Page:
This year marks the 75th year of India becoming a republic nation. With the principles of democracy imbibed in her constitution, India allowed everyone within her territory to participate in her governance. Now here is an interesting question – should the ideals of democracy be limited to just polity? Democracy, in its truest essence, is allowing everyone equal opportunity to form and express opinions. However, without access to information, the opinions established are ignorant at best. With businesses dealing with copious amounts of data, democratization of data as a concept is taking strong roots in organizational governance. There has been a visible shift of culture from “data owning” to “data sharing”, ensuring everyone has access to data despite technical know-how.
Data democracy is an ideal scenario where every employee within the organization has equitable and timely access to data. However, providing raw, intelligible data to non-specialists is not data democracy. It is an ongoing process where everyone in the organization is comfortable accessing and understanding the data, without seeking help from IT administrators, to build well-informed decisions that drive innovation, digitization, innovation, and transparency.
A survey by Gartner showed that data-sharing practices that effectively broke down data silos were linked to high-performing data and analytics teams and that by 2023, organizations that promote data-sharing will significantly outperform their counterparts. The IT department and the gatekeeping processes to safeguard data affect the decision-making process within different business and support units. Though there remain those who deem it necessary, after the unprecedented demand for data analytics during the Covid-19 pandemic, the traditional “don’t share unless” mindset is being replaced with “must share unless”. The status quo is unlikely to change overnight, yet, leadership has started to recognize the importance of establishing trust-based mechanisms based on shared data.
The concept of data democratization evolved to turn data into a valuable business resource. To successfully operate in today’s fast-paced and competitive environment, everyone in the organization has an accurate view of available information to quickly respond to the rapidly changing market situation.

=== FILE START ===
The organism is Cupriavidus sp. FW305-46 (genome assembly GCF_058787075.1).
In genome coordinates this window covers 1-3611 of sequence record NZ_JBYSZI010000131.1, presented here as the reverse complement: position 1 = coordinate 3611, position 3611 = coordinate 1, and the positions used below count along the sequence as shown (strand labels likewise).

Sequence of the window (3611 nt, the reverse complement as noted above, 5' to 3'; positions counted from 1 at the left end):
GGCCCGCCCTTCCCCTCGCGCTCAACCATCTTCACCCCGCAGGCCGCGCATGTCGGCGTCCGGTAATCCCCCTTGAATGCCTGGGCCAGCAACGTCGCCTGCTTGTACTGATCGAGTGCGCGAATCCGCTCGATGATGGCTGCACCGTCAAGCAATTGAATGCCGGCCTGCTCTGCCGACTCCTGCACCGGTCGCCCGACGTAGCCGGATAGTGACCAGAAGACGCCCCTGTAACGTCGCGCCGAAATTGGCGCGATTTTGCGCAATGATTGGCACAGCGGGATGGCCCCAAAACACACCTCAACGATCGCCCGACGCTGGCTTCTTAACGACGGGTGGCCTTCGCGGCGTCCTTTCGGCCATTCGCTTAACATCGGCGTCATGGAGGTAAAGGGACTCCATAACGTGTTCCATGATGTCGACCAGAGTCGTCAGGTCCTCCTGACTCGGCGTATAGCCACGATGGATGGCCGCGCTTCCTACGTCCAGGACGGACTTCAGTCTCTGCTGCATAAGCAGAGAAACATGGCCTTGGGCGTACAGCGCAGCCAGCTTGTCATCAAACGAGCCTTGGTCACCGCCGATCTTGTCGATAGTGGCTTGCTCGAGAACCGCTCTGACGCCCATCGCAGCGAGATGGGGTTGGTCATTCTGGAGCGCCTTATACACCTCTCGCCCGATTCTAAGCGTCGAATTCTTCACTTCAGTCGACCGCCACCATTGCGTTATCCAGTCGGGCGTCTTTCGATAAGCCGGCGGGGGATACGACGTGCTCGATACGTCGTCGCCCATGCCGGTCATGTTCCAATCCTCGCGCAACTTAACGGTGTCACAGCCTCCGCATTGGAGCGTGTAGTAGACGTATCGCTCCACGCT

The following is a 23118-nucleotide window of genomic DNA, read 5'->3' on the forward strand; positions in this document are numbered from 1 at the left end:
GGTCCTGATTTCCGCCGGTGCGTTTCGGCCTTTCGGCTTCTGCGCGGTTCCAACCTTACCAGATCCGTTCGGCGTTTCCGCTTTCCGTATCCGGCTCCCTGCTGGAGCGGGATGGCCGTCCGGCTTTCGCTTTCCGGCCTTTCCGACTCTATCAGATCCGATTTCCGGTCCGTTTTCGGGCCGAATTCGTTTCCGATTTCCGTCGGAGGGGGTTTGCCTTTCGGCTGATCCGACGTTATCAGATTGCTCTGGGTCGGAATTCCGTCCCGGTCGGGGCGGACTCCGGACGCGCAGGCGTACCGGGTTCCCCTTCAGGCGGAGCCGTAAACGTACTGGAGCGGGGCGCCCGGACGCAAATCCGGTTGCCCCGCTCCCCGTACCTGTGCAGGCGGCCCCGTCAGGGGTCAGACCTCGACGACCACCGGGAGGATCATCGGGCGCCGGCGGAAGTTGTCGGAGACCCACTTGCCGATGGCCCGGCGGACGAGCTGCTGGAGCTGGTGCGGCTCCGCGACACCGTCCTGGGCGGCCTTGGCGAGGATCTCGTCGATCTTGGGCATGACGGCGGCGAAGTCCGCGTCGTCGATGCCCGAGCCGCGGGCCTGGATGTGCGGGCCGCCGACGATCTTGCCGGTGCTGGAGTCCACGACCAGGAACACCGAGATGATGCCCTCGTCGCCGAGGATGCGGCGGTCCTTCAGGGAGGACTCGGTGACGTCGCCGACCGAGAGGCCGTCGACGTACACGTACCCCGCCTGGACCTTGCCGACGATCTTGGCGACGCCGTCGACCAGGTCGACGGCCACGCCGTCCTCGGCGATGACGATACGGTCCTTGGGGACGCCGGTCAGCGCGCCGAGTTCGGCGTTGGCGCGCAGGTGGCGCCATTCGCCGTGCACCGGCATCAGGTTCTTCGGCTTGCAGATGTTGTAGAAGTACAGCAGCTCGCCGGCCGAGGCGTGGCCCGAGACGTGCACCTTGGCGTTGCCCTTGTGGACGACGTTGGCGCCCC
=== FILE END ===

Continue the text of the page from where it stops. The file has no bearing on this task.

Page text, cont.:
Some of the most common data challenges include limited or no access to the data, understanding the data, trusting the data, or that data experts are too busy to help decode information. Organizations cannot afford to have these bottlenecks anymore. Allowing equitable access to data across all tiers of an organization empowers individuals to continue specializing in their domains while keeping a window open into business performance.
To ensure that data is genuinely democratized, organizations need a three-pronged approach –
Ensuring employees feel comfortable accessing data and asking questions
Arming them with proper tools and training to understand and analyze data
Understanding that democratization is an ongoing process and would require an overall culture shift
Data is frequently used to understand the behavioral patterns and therefore the psychology of choices that people make. A huge challenge when it comes to democratizing is using data to alter people’s choices, especially the use of big data. Though data democracy has its benefits, there are a few concerns over ensuring data democracy within the organization. A major concern is regarding data quality, integrity, and security, especially in a world driven by data privacy regulations.